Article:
In modern society, people are eating more highly processed foods than ever, which are low in nutrients. What we’re eating now very often isn’t food, cautions Michael Pollan, journalist and author of the book, In Defense of Food.
“We are eating a lot of… food-like substances… highly processed things that might be called yoghurt, cereals, whatever, but in fact are very intricate products of food science that are really imitations of foods.
“Most of the things that are killing us these days – whether it’s heart disease, diabetes, obesity, cancers – are directly attributed to the way we’re eating,” he says.
Highly processed foods go beyond the incorporation of salt, sugar, and fat to include artificial colours and flavours, preservatives, thickeners, emulsifiers, and artificial sweeteners that promote shelf stability, preserve and enhance texture, and increase palatability, says the Harvard School of Public Health.
Such foods are often mass-produced with low-cost ingredients making them cheap and highly profitable. These foods are designed to specifically increase cravings so that people will overeat them and purchase more.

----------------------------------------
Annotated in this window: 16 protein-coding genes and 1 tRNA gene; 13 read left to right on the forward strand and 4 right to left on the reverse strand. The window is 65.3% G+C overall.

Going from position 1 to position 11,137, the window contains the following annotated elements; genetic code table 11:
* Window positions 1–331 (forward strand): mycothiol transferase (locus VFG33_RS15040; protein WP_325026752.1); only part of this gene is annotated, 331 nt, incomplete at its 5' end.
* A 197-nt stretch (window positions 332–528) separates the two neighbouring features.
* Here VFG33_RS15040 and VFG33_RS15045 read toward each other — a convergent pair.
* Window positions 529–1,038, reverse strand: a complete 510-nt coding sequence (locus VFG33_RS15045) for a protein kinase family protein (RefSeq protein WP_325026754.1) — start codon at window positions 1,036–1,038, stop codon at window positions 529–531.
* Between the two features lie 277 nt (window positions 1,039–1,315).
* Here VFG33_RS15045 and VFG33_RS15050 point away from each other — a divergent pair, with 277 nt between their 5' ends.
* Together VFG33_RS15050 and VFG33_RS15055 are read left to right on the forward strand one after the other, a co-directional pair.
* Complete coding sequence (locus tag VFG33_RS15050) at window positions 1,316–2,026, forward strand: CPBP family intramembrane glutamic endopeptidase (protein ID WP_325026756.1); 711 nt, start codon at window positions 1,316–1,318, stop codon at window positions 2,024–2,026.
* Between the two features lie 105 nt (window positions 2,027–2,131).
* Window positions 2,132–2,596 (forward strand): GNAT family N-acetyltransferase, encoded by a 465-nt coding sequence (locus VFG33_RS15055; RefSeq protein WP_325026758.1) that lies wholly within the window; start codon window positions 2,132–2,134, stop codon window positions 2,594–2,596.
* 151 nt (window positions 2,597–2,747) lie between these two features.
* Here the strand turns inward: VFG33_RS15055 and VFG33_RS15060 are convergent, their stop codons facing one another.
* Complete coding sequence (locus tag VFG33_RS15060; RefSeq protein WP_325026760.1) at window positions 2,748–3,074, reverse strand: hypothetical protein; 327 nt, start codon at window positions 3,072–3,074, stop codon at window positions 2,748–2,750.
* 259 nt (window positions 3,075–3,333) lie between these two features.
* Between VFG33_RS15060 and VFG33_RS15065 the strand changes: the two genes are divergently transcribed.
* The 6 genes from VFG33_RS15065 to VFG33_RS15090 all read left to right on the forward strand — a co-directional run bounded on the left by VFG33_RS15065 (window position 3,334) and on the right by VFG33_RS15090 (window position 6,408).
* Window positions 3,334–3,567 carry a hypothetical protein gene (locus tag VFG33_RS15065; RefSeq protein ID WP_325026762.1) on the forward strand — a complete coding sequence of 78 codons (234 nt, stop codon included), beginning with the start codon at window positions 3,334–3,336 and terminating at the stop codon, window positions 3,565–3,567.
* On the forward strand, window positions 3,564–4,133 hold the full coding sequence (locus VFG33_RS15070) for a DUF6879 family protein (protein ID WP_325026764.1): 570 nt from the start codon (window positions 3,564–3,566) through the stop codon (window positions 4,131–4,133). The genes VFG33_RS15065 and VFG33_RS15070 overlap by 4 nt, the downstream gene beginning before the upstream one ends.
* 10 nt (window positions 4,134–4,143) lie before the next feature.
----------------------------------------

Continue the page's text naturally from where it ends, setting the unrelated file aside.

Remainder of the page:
Some of these foods tend to be low in fibre and nutrients. Examples are sugary drinks, cookies, some crackers, chips, and breakfast cereals, some frozen dinners, and luncheon meats. An association has been suggested between the increasing sales of ultra-processed foods and the rise in obesity. (HSPH)
Eat real food for health and wellness – go for wholesome “living foods”, foods derived from nature (vegetables, grains, nuts, seeds, legumes and fruits). Avoid unhealthy processed foods (anything that comes in a box, package, gel, drink, bar, powder, pill, supplement) – these are “dead foods”.
“Choosing whole foods (single ingredient, mostly unmodified foods) can help you eat healthier because they’re higher in nutrients and fibre to keep you satisfied,” says holistic health and fitness expert Kristen Jakobitz.